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Ever Felt a Pull or Discomfort when Squatting or Exercising


Hamstring problems are not just something we see in athletes. While hamstring injuries can happen to an athlete during a practice or a game, it’s actually much more common for all of us to experience hamstring problems related to everyday activities.  A hamstring injury will start to make you feel stiffness and soreness throughout your leg which will make things like walking, changing positions (getting in and out of the car or a chair, etc) and using stairs more difficult.

How many times a week or even a day do you have to do any of these things? These are all examples of movements that require your hamstring muscles.  All, if done incorrectly, can lead to hamstring problems.

  • Bending at waist
    • You have to reach down to pick up your child’s toy or put some documents in a lower filing cabinet drawer. Maybe this weekend you were doing things around the house undoubtedly you had to bend at the waist to garden or do yard work or get laundry out of the washer or dryer.
  • Exercising
    • You walk from point A to point B a million times a day, whether that’s to walk the dog, walk to the car or walk around the block. You may run or go hiking for exercise.
    • Weight lifting
  • Any repetitive activity

***When hamstring problems such as tightness or weakness, isn’t handled right away…You may begin to have lower back pain, start to feel pain in your knees, and start to have discomfort in your calves which will further limit you from your daily activities such as walking the dog, going grocery shopping or enjoying your dance or workout class.*** 

Physical Therapy can help you handle your hamstring problems and prevent them from becoming a more serious issue.

Something as seemingly minor as hamstring tightness, when not handled right away, has a trickle down and up effect on the body and can start making simple tasks painful and difficult. All of these hamstring issues that are not addressed immediately or that are chronic will definitely cause more serious issues such as:

  • Back problems that will eventually involve the disc and you will experience nerve problems.
  • Chronic knee problems ultimately leading to arthritis in the knees.

What happens that causes problems in the hamstring:

The hamstring is located in the back of your leg. It’s a very long muscle that needs to be stretched a lot especially considering how many times a day we have to bend or complete basic activities or exercise. Most people have very tight hamstrings, which means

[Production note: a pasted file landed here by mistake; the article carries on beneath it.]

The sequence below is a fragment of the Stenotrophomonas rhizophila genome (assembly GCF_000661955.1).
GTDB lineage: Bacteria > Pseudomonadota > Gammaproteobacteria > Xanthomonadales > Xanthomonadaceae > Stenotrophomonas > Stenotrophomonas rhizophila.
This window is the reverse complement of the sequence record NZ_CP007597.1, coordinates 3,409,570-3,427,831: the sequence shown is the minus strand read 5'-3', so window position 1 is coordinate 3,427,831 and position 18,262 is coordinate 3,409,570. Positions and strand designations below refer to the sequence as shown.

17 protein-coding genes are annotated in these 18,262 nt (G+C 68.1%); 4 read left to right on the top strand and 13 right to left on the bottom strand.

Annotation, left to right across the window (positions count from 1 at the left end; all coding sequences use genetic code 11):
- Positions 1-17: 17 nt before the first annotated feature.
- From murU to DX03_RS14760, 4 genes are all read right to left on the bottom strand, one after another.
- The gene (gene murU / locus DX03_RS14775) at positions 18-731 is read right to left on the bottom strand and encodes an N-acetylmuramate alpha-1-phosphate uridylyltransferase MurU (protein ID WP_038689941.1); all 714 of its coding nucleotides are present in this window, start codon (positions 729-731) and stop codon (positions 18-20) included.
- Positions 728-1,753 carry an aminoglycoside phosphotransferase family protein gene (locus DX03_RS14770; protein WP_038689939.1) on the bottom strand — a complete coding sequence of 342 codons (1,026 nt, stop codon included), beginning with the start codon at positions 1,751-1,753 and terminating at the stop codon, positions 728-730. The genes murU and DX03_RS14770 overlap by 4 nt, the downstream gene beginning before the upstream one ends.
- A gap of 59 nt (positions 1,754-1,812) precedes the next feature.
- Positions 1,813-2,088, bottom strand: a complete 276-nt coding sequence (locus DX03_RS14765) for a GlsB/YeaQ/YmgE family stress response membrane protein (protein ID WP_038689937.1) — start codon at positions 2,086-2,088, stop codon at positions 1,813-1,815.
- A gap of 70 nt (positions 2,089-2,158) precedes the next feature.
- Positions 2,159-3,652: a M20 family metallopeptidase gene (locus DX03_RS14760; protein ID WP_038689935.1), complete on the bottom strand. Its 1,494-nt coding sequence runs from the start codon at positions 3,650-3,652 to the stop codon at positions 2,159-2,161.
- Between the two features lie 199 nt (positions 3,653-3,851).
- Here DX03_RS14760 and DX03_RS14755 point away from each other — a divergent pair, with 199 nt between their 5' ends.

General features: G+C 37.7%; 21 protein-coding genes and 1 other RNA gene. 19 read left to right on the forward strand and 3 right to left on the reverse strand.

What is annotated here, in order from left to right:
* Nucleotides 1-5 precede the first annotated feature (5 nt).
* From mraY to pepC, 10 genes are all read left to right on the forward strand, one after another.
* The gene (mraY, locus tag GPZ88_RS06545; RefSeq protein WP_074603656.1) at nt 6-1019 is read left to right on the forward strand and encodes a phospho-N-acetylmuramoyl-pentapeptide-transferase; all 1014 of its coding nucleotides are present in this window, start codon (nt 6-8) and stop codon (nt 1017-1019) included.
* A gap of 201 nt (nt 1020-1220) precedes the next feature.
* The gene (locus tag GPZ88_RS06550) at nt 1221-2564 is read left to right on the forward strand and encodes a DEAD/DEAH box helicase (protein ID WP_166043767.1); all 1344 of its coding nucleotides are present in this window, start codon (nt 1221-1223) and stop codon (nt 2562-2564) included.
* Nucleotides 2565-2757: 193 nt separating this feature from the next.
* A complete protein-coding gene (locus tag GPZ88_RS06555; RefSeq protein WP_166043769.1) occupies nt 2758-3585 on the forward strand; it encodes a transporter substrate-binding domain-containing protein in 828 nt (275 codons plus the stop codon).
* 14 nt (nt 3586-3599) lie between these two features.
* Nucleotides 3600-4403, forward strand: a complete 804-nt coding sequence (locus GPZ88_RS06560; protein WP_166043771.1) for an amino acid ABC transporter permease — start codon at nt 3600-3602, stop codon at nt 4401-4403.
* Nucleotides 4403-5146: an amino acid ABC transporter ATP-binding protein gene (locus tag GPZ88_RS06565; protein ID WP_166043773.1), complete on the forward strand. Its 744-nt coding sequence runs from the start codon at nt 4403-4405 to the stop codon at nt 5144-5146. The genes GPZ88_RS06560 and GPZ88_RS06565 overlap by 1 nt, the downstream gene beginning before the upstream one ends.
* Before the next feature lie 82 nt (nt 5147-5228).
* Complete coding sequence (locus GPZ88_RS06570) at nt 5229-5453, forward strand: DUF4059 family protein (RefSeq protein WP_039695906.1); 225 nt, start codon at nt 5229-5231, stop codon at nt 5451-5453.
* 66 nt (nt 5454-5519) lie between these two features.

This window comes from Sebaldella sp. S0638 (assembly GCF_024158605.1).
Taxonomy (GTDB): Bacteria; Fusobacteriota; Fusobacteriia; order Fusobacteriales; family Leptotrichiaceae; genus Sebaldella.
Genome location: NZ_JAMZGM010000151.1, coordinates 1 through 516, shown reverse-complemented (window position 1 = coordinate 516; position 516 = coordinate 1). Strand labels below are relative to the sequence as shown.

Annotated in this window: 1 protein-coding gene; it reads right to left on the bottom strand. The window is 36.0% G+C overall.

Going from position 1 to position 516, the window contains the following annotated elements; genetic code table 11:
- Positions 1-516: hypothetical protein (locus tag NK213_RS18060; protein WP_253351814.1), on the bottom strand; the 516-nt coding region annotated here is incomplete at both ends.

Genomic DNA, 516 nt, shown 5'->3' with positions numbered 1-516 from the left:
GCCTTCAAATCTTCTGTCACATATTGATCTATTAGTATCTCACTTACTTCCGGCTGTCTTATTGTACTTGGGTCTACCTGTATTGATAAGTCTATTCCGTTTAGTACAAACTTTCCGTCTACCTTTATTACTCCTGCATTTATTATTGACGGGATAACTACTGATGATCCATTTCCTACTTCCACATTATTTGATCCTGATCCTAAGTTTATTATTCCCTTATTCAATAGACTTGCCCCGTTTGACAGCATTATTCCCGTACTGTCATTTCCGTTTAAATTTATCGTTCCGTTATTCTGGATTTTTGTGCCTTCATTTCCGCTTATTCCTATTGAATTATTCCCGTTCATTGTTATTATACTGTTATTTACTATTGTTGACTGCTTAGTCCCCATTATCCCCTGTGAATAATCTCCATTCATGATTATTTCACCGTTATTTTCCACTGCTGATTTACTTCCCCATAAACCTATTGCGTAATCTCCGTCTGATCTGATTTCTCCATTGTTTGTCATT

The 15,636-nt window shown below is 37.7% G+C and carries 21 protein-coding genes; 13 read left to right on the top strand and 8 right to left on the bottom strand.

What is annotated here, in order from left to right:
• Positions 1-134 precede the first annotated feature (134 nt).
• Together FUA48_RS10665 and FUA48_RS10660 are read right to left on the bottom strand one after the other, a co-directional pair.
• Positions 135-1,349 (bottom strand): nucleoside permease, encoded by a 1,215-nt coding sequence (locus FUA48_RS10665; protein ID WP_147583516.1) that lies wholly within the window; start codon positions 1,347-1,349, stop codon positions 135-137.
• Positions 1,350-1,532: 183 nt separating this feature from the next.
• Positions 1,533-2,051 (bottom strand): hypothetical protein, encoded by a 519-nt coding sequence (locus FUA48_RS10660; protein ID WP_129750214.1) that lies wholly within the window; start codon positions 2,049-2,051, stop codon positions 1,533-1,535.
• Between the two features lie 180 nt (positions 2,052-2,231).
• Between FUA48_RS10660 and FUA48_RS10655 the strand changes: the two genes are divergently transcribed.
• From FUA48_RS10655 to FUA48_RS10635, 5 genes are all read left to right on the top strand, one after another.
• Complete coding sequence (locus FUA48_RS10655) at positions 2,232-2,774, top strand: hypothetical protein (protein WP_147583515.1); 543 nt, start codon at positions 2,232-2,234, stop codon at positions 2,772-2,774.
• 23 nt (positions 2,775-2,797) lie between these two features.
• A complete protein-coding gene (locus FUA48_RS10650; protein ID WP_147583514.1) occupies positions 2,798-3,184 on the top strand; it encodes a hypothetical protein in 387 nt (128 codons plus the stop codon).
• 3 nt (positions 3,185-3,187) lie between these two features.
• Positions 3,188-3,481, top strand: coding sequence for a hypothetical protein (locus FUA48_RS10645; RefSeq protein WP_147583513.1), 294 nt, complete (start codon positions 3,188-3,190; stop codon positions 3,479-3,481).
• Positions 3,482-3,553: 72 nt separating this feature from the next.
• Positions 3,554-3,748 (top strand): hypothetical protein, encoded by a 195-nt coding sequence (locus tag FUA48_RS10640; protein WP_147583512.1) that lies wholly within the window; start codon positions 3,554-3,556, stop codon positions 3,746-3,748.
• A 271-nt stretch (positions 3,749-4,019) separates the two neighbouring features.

• those muscles aren’t long enoughto properly complete the particular activity once, much less several times.
  • this muscle is a big shock absorber. When you walk, run or perform daily activities, it’s the hamstring’s job to absorb that impact so that your back, knee joints, pelvis or hips don’t have to absorb that force.
  • Most people, even athletes, actually have very weak hamstrings. This weakness causes tightness even with very mild activities. This tightness makes it so you can’t fully stretch that muscle through the full range of movement.

Think about the everyday task of walking:

  • When you take a step, the hamstring needs to stretch out to allow you to take a step.
  • It must immediately switch over to being a shock absorber and absorb the impact when your heel strikes the ground.
  • When that hamstring is weak or not conditioned correctly, it will have a difficult time creating force to propel or pull you through the step.

How do I know if I have a hamstring problem? Ask yourself or someone you know these questions:

  • Do you have pain and stiffness in your legs?
  • Do you have knee pain or discomfort?
  • Do you have back pain or discomfort?
  • Do you have problems walking, running or being active?

These are signs of a possible hamstring problem that has not “healed” on its own and should get checked out right away. 

CALL Loudoun Sports Therapy TODAY at 703-450-4300.  Our Physical Therapist will develop an individualized treatment plan  specifically for you.

CLICK HERE for a simple hamstring stretch.

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